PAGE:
A faster way to finish is to use a Pacer cork filled, hard rubber bond wheel. It can remove roughing marks and then produce a smooth, consistent surface from end to end. It is used most often for chilled iron but also is very effective on other rolls:

  • hard rubber (stonite)
  • granite
  • chrome plated
  • stainless steel
  • bronze

Pacer's special formula allows the wheel to act soft. The cork filler and rubber bond deadens any vibration because the abrasive grain is slightly cushioned. Grain is able to release more readily during light cuts. Pressure of the cork and rubber has a polishing action on the roll. Pacer cork wheels are heavy-duty and made to be run wet.

Typically, a cork wheel is used after the roll is roughed to size. For very light removal, however, the cork wheel alone is sufficient. Relatively quickly, the wheel can be mounted and ready to go. Often, cork wheels are kept on their own mounts to minimize changeover time.

Pulp & Paper Magazine published a case history of cork used on chilled iron. Contact Pacer for reprint.


90 and 120 grit are the most common cork wheels used. A 90 grit wheel is aggressive enough to finish an 18" diameter x 18' long chilled iron roll in four hours or less. The finish always is good. Little skill is required but, to help, an instruction sheet is packed with the wheel. It recommends the best rpms, amps, traverses etc.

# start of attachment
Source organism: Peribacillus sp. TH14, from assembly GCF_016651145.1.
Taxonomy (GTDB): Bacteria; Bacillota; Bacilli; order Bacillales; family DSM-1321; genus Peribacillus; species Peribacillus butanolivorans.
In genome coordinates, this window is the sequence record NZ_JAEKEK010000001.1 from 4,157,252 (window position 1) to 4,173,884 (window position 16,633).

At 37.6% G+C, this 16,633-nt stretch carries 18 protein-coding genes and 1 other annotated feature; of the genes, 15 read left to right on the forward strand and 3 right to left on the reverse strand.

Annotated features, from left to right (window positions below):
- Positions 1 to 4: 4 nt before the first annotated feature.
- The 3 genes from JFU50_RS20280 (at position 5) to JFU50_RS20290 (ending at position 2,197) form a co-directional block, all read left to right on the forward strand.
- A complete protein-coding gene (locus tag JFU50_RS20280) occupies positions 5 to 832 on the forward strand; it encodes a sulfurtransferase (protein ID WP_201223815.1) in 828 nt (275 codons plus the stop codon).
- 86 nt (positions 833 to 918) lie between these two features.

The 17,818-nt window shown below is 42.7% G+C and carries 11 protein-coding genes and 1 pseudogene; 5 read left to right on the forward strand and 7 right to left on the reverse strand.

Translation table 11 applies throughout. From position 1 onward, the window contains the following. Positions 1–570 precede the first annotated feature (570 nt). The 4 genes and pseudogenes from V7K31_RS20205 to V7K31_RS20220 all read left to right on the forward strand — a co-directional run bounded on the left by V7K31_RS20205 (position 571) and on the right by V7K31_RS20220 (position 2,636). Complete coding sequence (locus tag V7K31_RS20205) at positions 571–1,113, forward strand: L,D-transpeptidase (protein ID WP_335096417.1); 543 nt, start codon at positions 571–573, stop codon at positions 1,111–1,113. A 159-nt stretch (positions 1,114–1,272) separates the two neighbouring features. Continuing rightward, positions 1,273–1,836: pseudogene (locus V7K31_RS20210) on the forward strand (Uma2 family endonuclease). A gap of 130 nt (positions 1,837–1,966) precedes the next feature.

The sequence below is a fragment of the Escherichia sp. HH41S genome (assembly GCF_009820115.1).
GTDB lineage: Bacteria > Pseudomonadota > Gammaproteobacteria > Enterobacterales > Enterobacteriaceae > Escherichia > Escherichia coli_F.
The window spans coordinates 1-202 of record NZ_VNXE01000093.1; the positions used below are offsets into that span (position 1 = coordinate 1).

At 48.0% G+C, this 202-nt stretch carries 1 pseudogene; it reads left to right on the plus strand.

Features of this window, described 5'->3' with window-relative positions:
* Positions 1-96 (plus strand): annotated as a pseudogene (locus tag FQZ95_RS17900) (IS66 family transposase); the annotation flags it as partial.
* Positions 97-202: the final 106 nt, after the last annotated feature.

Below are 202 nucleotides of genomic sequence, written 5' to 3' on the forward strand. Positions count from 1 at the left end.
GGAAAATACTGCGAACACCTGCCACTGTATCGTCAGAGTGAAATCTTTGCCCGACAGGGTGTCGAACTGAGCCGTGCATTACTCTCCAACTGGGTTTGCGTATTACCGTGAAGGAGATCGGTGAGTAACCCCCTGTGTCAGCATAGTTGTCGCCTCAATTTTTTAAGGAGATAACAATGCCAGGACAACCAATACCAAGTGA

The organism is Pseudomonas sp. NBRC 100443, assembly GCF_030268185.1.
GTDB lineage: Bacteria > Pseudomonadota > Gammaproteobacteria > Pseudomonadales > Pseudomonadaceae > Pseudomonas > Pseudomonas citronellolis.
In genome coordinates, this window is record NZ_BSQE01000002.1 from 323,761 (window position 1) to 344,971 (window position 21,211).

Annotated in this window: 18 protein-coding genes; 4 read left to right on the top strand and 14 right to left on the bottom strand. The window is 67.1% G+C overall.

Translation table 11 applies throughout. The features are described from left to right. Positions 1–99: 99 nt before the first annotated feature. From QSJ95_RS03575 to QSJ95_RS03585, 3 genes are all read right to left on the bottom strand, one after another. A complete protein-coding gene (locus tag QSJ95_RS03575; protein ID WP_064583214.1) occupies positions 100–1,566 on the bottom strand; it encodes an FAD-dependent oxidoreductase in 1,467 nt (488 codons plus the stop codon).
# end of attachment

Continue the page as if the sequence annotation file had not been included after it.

The 90 grit cork wheel gives an 8-12 micro finish. A 120 grit would reach the 6-8 range. For extra bright and smooth finishes, the 90 or 120 would be followed by a 240 grit to achieve a 2-4 finish.

Pacer cork wheels make it easier to predict and control finishing costs. The rolls have uniform diameter and finish across the length. The roll surface is of high quality, an important advantage in the production of many types of paper.


PM roughing wheels and cork finishing wheels are stocked at the factory. Next day air UPS delivery is possible for many sizes. The Pacer factory staff has considerable wheel/roll experience and would be pleased to answer any application questions. Performance always is guaranteed.

Improper use of grinding wheels can be dangerous. Follow the instructions set forth in the ANSI B7.1 American Standard Safety Code For "The Use, Care AND Protection of Abrasive Wheels".


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Price List

DiaNib Dresser / RollCool Coolant
610-383-4200      Fax: 610-383-4239 
200 Red Road, Coatesville, PA 19320


Roll Grinding

Centerless Grinding